Manned space mission before 75th I-Day: ISRO chief

K. Sivan  

If everything goes according to plan, in 40 months, three Indians will be launched into space by an Indian rocket. This is the aim of India’s ambitious manned spaceflight mission, Gaganyaan, the contours of which were outlined by Dr. K. Sivan, Chairman of the Indian Space Research Organisation (ISRO) on Tuesday.

“We will do it before the 75th Independence Day. I will say that we will target six months before that. Sceptics have been doubtful but we are confident. Most of the technologies are already developed,” Dr. Sivan told a press conference.

He stated that ISRO began work on the manned mission in 2004 and some of these technologies have been demonstrated successfully through various tests — Space Capsule Recovery Experiment, Crew module Atmospheric Re-entry Experiment and Pad Abort Test.

In the Independence Day address from the Red Fort, Prime Minister Narendra Modi had announced that an Indian will go to space by 2022 “with the tricolour in his hand.”

ISRO will use its GSLV Mk-III launch vehicle, which has the necessary payload capability to launch Gaganyaan, Dr. Sivan said. Two unmanned missions will be undertaken prior to sending humans on the first manned flight within 30 months and manned mission in 40 months.

“The mission will aim to send a three-person crew to space for a period of 5-7 days. The spacecraft will be placed in a low earth orbit of 300-400km,” Dr. Sivan said.

The total programme is expected to cost less than ₹10,000 crore and will result in significant spinoffs in multiple dimensions, including technology spinoffs in the social sector.

“This is very cost-effective when you look at it from a larger perspective, more so when you compare it with similar missions sent by other countries. The benefits which we are going to obtain from them are invaluable,” Dr. Jitendra Singh, Minister of State for Space, said.

Launch sequence

A crew module, along with the service module, together called the orbital module weighing seven tonnes, will be mounted atop the GSLV launch vehicle.

“The crew will reach low earth orbit in 16 minutes and stay in orbit for 5-7 days. During orbit, the astronauts will carry out micro gravity experiments,” Dr. Sivan said.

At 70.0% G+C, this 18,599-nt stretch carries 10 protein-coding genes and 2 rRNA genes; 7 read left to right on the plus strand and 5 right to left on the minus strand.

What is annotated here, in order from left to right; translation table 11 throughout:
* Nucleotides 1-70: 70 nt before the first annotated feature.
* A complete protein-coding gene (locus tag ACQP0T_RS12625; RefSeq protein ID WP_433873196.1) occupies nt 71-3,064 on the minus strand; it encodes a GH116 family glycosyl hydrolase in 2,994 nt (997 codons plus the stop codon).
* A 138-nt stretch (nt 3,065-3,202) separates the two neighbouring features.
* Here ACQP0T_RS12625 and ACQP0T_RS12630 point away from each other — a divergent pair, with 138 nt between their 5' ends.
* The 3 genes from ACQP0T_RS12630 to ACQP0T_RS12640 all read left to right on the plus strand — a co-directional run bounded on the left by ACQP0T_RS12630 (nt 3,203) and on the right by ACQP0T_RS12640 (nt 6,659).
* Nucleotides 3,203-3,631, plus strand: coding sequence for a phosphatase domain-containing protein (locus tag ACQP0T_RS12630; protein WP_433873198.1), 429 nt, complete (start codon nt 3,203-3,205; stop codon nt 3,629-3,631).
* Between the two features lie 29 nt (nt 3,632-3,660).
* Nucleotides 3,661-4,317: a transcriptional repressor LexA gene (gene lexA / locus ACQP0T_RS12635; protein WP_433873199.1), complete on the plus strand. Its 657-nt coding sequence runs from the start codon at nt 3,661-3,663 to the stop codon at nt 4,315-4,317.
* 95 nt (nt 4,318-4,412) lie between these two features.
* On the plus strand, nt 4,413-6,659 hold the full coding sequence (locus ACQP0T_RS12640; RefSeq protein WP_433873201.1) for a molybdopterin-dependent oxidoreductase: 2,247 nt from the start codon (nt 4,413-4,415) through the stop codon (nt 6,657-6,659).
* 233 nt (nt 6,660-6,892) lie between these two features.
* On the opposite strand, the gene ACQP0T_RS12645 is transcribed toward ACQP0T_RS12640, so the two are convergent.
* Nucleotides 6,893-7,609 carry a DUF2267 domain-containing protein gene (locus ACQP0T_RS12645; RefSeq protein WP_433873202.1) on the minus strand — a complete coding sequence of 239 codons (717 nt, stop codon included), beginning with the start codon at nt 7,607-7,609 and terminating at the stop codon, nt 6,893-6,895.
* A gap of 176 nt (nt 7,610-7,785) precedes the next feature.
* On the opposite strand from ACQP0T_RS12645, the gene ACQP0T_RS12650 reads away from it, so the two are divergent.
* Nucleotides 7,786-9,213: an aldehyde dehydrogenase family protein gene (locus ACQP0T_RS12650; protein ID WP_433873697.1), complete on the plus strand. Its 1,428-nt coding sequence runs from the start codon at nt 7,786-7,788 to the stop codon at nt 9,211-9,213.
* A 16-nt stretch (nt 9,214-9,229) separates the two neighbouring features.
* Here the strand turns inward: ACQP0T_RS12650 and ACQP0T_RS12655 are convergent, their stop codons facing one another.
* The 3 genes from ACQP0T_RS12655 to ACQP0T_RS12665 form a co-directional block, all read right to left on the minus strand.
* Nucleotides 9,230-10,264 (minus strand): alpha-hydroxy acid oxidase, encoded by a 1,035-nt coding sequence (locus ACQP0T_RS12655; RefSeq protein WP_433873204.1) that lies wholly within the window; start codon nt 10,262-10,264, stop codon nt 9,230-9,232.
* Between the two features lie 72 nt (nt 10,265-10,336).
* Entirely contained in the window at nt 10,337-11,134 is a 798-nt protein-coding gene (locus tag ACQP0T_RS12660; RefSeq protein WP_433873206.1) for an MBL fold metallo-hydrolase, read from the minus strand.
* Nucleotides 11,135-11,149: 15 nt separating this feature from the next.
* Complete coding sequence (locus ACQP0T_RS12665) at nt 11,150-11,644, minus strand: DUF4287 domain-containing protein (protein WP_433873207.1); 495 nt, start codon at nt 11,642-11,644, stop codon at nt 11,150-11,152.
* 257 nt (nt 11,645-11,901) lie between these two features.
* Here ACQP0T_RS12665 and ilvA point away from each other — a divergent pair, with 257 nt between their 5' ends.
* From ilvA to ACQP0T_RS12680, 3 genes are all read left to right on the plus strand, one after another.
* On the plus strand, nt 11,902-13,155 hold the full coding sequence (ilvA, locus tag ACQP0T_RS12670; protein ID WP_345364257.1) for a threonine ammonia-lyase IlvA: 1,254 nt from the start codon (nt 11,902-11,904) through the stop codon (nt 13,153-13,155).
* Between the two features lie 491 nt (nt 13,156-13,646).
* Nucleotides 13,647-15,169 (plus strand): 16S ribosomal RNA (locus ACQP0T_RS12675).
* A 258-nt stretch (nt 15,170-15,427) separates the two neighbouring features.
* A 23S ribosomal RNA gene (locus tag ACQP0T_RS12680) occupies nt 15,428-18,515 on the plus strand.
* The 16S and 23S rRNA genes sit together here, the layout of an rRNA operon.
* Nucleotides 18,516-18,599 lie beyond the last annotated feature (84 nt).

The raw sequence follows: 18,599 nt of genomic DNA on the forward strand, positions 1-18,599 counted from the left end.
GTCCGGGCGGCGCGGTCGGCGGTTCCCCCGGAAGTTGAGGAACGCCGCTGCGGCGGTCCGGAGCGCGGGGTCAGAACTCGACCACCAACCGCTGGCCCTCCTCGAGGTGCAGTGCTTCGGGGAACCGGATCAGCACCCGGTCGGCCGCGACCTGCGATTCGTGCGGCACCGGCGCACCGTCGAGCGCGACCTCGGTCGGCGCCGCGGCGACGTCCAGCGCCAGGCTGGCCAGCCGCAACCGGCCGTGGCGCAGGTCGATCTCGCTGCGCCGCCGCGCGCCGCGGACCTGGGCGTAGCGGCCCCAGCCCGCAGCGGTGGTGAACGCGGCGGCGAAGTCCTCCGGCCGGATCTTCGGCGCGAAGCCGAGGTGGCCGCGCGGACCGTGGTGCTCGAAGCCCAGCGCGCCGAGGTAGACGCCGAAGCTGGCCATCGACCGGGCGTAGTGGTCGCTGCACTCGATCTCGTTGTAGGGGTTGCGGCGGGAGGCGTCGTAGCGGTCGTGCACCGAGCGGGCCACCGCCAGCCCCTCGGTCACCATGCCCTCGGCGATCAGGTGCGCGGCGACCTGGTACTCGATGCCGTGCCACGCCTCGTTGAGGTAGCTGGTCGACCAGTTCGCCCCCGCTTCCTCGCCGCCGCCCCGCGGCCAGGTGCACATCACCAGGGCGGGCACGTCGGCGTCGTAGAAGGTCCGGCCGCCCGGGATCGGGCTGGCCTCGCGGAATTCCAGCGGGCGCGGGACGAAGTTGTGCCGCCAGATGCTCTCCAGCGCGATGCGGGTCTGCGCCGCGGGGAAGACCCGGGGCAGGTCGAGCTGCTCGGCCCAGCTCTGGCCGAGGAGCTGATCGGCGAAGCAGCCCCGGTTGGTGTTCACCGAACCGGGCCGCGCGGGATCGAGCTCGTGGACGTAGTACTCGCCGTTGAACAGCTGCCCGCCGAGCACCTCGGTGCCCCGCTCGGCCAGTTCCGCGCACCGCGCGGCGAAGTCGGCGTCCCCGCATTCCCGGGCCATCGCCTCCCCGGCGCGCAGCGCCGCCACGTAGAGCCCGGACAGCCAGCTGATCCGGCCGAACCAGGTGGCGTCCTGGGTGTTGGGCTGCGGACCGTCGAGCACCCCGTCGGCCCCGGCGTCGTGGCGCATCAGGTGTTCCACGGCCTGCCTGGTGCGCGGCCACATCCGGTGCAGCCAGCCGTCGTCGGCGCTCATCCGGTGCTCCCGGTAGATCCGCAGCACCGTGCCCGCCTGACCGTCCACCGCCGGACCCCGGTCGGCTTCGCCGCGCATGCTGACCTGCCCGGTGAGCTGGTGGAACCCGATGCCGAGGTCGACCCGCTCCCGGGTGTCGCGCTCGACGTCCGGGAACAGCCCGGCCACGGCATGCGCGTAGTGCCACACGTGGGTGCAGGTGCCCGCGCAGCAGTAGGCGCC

In the return phase, at 120 km above earth, the crew module will separate from the service module and head towards earth in a controlled manner. “It will take 36 minutes to reach the earth,” he stated.

The crew module will splash down on the Arabian Sea closer to Ahmedabad. However, Dr. Sivan said ISRO is drawing up plans to land the module on the Bay of Bengal or even on land in case of any contingency to “ensure safety of the crew.”

The mission crew can be either Air Force pilots or even civilians. However, Dr. Sivan said that for the first flight the preference is for pilots. The selection of the crew is expected to begin shortly as it will take 2-3 years to complete the training. “You can expect an advertisement soon,” Dr. Sivan stated.

National effort

Given the complexity of the programme, Dr. Sivan said, it will truly be a national endeavour with the participation of ISRO, academia, industry as well as other government and private agencies as stake-holders.

The project will also result in employment for 15,000 people most of it in the private sector.

To accelerate the programme, ISRO is considering seeking collaborations with space agencies from friendly countries with advanced space programmes.

The programme once launched, will make India the fourth nation in the world to have a manned space mission. So far only the U.S., Russia and China have launched human space flight missions.

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Printable version | Jul 26, 2021 2:40:57 AM |

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